–Be polite. Open the car door. Walk next to your date. Let her go first. It has nothing to do with feminism, it’s dating and you should be a gentleman.
–Choose a place that’s halfway between you and your date or convenient for both.
–Don’t drink too much. You’re there to get to know your date.
–Splitting the check is tacky.
–Don’t tell her how many children you have at the end of the date. Share the information before or early on in the date.
–Remember personal grooming. Clip those nose hairs and long, stray eyebrow hairs. Shave.
–Refrain from talking about other women you’ve dated and don’t ask your date about her exes. It’s not important in the present moment. It may never be important.
–Want something casual? Want a long-term relationship? Don’t announce this before you’ve spent time with someone. Why put a label on something that hasn’t started?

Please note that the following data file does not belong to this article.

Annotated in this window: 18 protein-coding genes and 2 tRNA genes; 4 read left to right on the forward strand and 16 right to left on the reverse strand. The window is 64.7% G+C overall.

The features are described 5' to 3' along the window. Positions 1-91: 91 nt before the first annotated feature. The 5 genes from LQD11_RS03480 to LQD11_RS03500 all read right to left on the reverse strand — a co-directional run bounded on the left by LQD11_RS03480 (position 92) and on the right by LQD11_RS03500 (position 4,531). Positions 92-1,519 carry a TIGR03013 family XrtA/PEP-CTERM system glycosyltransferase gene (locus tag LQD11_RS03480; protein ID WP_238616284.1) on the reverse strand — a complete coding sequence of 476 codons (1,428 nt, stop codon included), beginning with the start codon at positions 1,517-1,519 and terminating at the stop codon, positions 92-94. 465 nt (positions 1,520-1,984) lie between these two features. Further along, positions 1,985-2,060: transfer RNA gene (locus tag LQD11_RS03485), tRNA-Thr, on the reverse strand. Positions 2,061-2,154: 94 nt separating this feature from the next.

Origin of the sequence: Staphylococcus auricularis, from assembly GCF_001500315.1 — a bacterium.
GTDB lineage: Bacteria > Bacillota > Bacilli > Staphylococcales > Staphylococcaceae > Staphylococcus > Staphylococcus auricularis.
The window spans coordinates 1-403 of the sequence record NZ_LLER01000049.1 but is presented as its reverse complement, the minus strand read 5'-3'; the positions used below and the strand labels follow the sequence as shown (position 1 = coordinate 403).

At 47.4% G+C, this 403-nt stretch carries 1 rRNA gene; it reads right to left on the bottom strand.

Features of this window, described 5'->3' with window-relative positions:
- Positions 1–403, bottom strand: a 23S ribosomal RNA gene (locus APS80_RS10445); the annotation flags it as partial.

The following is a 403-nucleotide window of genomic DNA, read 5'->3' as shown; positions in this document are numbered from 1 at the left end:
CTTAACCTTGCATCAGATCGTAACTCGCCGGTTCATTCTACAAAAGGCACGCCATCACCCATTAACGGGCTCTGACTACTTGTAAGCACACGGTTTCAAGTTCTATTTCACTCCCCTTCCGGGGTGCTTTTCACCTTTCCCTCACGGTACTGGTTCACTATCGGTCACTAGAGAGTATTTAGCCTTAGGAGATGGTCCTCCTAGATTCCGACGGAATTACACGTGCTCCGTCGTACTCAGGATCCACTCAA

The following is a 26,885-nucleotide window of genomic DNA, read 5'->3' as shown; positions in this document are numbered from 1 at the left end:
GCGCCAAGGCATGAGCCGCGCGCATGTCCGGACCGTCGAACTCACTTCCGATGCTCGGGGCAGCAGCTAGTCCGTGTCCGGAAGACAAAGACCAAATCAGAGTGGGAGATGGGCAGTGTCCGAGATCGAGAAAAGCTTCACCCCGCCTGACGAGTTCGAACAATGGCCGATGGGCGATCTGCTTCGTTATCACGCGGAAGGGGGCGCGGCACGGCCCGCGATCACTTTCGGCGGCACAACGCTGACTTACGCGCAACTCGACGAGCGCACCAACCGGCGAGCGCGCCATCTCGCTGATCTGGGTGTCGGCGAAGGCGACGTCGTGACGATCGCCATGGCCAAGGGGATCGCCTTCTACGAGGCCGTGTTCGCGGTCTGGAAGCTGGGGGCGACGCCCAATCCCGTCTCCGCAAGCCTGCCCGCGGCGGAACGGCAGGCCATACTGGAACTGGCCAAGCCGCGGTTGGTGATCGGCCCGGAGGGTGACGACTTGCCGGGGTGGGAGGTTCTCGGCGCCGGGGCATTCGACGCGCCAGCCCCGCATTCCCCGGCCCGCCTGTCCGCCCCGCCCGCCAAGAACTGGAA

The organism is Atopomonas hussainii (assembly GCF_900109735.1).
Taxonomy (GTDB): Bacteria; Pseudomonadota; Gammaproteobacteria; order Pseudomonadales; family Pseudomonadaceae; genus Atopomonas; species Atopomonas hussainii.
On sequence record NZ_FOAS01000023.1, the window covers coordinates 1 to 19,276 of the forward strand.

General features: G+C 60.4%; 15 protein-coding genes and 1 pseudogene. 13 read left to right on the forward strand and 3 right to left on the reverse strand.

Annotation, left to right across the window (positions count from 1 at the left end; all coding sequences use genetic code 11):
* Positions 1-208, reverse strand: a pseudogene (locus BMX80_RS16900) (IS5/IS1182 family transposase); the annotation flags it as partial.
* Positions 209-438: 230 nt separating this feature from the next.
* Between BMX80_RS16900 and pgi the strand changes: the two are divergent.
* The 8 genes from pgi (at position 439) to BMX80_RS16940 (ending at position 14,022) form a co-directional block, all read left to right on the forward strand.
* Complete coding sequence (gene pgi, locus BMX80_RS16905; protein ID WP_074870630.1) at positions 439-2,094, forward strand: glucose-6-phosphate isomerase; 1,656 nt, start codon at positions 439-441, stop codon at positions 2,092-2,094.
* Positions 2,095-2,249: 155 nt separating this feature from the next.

–Don’t take phone calls. Don’t text. Don’t tweet. RUDE.
–If you do end up kissing at the end of the night, don’t grope her.
–Make eye contact.
–Show some interest in your date. ask some questions.
–If you’re not divorced or have been separated less than six months, don’t date. it’s not fair to the woman. you’re not completely available, yet if ever.
–If she’s a vegan or vegetarian, don’t eat something in front of her that would be offensive.
–You want to see her again? Tell her that before she walks away.
CDC recommends that everyone ages 13-64 be tested once for HIV.
Find a place to get tested in your community or text your zip code to KNOW IT, that’s 5-6-6-9-4-8.
What is HIV?
HIV stands for human immunodeficiency virus. The virus can lead to acquired immune deficiency syndrome, or AIDS.
How does HIV get transmitted?
–not using a condom when having sex with a person who has HIV